RealityKit and SwiftUI seems a late player that has learned from the mistakes of these other platforms

Can’t asses that, because I have limited experience outside of Apple APIs. It seems the worst part of AVP is that it is hard to get out of the box and do more complex stuff beyond simple “show and tell” type of apps. Which can be frustrating because I think it has much more potential. Also, there is not much 3rd party support (I mean things like physics or animation libraries) for RealityKit.

I haven’t tested them, but it will depend on what APIs they use. If they just create standard Meshes (on the CPU), then they will likely work, but if they use something fancier like immediate mode rendering or building buffers for meshes using compute shaders, then they won’t.

I should probably clarify that PolySpatial’s “baked” particles are baked in the sense that they’re converted to meshes on the fly (every frame), not baked in the sense that they’re converted to a mesh animation as part of the build process (so that every instance would look exactly the same). But if you’re not using particles for much, then it probably doesn’t matter.

You can supply dynamically created Meshes (MeshResources, for RealityKit) each frame, which means that technically you can create any kind of procedural geometry (with the caveat that the performance is limited by the fact that the Mesh/MeshResource is supplied as CPU data rather than GPU buffers). As procedural geometry goes, blend shapes aren’t too hard to implement: for each vertex, you start with a base and then add deltas scaled by the blend shape coefficients. It’s possible to do this in a compute shader and then read the results back to the CPU to create/update a MeshResource. For hints as to how a blend shape compute shader might work, it’s helpful to look at how Unity lays out blend shape data. It’s also possible to render the blended vertices to a texture (again, likely with a compute shader) and sample that texture in the vertex stage of a shader graph.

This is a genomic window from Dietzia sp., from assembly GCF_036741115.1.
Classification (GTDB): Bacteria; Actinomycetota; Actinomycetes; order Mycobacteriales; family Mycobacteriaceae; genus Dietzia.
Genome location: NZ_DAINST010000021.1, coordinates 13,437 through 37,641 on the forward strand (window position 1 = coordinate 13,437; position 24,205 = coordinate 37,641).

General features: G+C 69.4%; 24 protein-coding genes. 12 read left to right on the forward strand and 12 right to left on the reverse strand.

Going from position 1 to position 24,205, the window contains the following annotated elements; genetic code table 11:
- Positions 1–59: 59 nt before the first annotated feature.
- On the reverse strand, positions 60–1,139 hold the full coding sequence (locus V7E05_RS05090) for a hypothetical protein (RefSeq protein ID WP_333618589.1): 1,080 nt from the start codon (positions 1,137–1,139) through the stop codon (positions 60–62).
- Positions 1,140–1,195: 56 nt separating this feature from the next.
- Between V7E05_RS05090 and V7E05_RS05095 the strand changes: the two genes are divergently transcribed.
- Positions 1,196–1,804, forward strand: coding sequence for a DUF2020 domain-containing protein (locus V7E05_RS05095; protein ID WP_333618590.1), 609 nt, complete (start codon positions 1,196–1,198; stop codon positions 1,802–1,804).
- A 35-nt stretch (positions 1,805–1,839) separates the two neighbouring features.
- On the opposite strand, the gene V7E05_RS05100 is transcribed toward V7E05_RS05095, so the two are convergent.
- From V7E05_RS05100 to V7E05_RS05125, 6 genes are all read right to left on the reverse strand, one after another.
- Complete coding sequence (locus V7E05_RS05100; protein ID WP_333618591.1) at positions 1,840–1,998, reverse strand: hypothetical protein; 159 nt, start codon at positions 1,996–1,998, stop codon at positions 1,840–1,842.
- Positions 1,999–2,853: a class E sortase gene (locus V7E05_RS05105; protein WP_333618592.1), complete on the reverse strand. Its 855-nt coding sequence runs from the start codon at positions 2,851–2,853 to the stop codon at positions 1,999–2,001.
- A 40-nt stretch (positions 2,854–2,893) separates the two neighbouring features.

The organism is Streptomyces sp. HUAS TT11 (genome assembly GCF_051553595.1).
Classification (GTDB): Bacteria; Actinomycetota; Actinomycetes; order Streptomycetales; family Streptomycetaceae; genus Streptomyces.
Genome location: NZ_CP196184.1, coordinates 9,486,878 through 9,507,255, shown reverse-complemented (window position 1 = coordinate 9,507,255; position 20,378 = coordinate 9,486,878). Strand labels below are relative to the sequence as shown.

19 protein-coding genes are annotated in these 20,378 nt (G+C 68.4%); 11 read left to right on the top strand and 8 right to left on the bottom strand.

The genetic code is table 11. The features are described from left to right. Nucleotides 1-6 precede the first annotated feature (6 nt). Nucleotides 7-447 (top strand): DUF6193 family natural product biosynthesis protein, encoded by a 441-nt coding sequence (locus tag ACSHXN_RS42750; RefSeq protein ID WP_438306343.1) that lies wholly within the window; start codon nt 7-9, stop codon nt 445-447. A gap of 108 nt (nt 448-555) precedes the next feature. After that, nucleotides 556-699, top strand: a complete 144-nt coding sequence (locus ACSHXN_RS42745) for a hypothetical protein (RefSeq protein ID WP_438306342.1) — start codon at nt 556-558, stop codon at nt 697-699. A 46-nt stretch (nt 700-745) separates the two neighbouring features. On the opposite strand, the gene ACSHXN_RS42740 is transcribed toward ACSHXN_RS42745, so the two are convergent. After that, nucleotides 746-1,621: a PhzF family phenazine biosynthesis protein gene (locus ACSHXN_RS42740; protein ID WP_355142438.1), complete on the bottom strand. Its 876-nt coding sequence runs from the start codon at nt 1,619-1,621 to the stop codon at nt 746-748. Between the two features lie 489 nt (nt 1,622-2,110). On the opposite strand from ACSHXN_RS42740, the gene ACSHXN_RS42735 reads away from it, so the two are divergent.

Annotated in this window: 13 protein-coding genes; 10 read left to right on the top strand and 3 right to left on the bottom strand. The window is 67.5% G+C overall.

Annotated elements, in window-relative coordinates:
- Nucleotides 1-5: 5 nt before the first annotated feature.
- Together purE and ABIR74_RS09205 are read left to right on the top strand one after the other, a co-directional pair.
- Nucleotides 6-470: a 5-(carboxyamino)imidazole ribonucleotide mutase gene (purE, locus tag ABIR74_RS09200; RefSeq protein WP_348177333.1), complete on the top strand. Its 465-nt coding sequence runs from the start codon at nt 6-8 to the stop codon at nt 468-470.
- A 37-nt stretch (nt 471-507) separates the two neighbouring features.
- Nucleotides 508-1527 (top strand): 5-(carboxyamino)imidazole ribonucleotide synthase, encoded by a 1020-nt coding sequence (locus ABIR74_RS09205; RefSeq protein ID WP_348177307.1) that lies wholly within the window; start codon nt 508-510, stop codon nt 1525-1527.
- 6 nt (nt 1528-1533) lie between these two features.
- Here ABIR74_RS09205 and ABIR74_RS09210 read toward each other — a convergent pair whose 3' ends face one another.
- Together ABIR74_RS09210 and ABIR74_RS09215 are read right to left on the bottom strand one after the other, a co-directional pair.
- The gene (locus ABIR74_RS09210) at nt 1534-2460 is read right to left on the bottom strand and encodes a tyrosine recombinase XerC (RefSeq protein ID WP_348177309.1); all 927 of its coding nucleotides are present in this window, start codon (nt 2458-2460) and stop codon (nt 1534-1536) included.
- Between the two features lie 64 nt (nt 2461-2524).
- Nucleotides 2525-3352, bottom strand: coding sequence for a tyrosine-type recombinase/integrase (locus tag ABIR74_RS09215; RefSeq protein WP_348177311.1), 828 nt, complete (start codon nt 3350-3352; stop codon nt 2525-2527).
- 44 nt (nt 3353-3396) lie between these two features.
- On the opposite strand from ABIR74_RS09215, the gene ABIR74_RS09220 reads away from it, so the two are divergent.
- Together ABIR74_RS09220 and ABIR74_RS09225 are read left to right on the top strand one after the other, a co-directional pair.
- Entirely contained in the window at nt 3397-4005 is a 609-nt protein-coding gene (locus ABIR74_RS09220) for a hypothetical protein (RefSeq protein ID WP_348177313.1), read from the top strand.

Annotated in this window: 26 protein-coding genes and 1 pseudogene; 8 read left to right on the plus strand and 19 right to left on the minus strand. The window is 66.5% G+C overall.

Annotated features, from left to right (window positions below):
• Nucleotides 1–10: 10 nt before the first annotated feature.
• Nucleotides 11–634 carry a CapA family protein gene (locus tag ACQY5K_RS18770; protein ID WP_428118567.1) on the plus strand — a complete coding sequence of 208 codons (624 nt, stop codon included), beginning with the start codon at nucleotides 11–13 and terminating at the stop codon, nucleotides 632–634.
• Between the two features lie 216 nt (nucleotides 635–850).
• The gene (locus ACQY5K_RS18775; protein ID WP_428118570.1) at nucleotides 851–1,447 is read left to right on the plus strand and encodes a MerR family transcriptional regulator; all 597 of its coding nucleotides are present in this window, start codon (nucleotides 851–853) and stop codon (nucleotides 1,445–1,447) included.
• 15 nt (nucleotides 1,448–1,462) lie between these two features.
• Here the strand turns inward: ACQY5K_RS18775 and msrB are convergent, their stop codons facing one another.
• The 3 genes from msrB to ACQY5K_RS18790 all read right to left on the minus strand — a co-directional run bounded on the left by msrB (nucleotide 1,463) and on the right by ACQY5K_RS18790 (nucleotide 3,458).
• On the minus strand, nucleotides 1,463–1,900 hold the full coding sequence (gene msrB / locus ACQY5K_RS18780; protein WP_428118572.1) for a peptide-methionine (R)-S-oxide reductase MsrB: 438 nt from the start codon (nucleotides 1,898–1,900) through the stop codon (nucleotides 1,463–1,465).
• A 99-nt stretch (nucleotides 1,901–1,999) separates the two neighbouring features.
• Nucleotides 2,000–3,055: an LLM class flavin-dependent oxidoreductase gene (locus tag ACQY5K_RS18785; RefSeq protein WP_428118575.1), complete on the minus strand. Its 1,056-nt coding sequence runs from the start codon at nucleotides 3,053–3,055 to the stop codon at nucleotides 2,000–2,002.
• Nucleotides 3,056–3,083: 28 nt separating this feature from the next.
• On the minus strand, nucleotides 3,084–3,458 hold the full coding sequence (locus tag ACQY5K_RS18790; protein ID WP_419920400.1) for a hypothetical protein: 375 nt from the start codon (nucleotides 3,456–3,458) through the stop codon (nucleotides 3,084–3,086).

I tested them in Polyspatial. My setup was importing a few alembic files and place them in the scene (I used the SwiftUI template from Polyspatial package just because I was already testing some other things). For controlling the animations there are a few ways but I used these two animation methods: Animation clip, and Alembic Timeline.
Playing in editor works as expected and the animations worked as expected. Then I built for simulator and device and tested again. It fails.
I also tried to simply add the mesh (not the whole alembic file, just the mesh) to the scene and this will show up in all tests, as a static mesh with a material.
I don’t how this is implemented internally, but it seems that a static mesh has no issues but a baked animation is not translated at all into RealityKit. I could not see any errors about this in Unity while building or in XCode while testing, it is just simply ignored.

Thanks for clarifying. If we use some particles, probably native way will be enough.

Thanks for explaining. I think I would be at some disadvantage if I were to implement this in Unity using C#. By chance I’m implementing something quite similar to this in Swift natively using ModelIO. I found that MeshResource to be rather limited when accessing the low level details of a mesh (I wasn’t able to access the vertices buffer or the mesh directly), so I had to rewrite my model loader using MDLMeshBuffer which allows me to stride through the vertices as a memory buffer (I believe this is CPU-bound). Finally, I will reconstruct it as a mesh and replace it in the scene. Bit of a round-trip… we shall see.

Yes, this is basically what I am doing: base mesh, end mesh, and a weight coefficient that can be animated (not working yet, but the principle is the same).
Our biggest challenge seem to be how to procure good mesh models in terms of having same topology and number of vertices. Maybe there are better implementations that can work with different topologies, but it seems harder to pull off.

Thanks. This is interesting. I think this is better implemented in Unity because you actually get a blend buffer, while in RealityKit I think this does not exists (I looked in ModelIO API). Moving into Unity development has its own cost that outweighs these perks (in our case IMHO).